7. Realize that it is always more difficult than you imagined. Orville and Wilbur ran into difficulties and setbacks at every step of the process but they truly enjoyed what they were doing. If you are not finding satisfaction, happiness, and joy in the pursuit of your dream, you are probably not following a true passion. At the darkest hour, passion for your project may be the only thing remaining that will sustain you.
8. Devastating mistakes are merely new foundations from which to build. Setbacks should always redirect you to a better path. The troubling calamities of the Wrights’ second season of experiments at Kitty Hawk caused them to give pause. They no longer trusted the data published by other experimenters so they changed course. They built a small wind tunnel in the back room of their bicycle shop and tested everything for themselves.
9. Do it yourself whenever you can. There are often unforeseen benefits that result from doing it yourself—critical insights you might have missed if others had done the work. After only three years of hands-on experience, often improvising parts from their bike business, the Wrights became the foremost aeronautical inventors—leaping far ahead of all other scientists and engineers in the field. The Wrights managed to conduct their experiments for about $1,000 compared to more than $50,000 spent by Samuel Langley.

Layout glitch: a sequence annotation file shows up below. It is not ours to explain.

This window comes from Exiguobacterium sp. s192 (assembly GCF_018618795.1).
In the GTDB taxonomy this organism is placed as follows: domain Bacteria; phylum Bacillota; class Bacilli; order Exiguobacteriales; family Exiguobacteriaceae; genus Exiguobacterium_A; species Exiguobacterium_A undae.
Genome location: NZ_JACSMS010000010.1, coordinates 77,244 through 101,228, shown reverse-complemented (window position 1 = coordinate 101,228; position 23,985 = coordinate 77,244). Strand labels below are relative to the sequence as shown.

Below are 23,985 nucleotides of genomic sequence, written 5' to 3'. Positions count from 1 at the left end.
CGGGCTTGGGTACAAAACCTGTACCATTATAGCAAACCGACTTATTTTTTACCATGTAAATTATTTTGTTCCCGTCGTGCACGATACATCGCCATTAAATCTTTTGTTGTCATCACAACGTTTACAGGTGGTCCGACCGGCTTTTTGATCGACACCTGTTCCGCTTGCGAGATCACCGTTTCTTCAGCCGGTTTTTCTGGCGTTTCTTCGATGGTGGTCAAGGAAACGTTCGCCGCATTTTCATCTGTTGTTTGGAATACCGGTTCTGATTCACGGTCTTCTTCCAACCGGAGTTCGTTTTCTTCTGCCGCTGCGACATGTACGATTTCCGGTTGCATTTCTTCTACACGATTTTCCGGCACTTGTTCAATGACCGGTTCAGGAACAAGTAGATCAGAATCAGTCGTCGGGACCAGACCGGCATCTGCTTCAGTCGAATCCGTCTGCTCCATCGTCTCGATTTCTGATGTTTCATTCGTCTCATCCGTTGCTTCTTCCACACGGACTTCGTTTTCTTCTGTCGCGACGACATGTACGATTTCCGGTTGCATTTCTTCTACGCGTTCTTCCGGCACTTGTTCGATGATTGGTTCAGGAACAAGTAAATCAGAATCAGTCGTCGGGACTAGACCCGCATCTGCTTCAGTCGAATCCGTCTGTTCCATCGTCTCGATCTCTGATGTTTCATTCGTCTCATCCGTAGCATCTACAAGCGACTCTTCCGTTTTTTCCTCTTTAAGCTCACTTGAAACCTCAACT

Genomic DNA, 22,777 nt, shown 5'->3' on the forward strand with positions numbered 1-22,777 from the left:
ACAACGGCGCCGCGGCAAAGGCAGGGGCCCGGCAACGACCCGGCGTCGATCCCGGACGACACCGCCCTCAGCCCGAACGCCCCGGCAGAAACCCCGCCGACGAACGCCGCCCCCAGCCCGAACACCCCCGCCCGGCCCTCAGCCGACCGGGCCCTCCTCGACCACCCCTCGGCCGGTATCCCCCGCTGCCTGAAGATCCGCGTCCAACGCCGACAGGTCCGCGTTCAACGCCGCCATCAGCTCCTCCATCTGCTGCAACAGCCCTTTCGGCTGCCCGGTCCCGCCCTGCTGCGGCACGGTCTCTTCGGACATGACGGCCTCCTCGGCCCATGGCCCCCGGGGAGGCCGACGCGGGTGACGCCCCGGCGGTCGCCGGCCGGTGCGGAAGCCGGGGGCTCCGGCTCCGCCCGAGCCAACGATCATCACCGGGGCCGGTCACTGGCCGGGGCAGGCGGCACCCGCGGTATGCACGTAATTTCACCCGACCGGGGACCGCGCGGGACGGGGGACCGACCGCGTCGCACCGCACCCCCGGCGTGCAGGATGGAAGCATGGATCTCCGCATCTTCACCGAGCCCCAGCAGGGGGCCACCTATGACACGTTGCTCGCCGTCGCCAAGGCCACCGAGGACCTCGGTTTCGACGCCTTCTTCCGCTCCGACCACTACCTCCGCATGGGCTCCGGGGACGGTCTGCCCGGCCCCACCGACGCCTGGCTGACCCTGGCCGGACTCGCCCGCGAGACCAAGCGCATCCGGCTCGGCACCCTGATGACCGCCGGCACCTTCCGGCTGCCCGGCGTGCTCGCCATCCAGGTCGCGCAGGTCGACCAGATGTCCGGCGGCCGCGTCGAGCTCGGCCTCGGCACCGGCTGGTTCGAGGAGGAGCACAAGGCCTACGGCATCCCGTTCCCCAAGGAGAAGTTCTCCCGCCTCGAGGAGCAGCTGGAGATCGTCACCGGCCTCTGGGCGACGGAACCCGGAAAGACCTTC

10. Don’t give up until you have found your big idea to be wrong. Throughout years of setbacks and missteps, the Wrights never lost sight of their initial big idea that Wilbur first tested by building a little kite—the innovation he called wing warping. It was the very same idea that the Wrights later patented and sold to the world.
11. Pay attention to the competition but only let it motivate you. Don’t let the competition’s press releases distract you from what your findings have shown you to be true. The Wrights did not underestimate their competition. They kept an eye on Samuel Langley and his highly-publicized flying experiments. There was a race to be the first to fly and the Wrights were sprinting with their trials late in 1903. If not for the competition, the Wrights would have likely put off their historic first flight until the following year.
12. Managing success can be more difficult than getting there. The Wrights attempted to introduce their invention to the world without losing control of it. As a result, Wilbur spent much of his time in courthouses defending the Wright patents. (Keeping excellent records early on becomes even more important when defending patent claims later.) All too often, successful inventors are ill-equipped at building businesses, which requires a different skill set. The stress and hardship of defending the Wrights’ airplane patents contributed to Wilbur’s death at the age of only 45.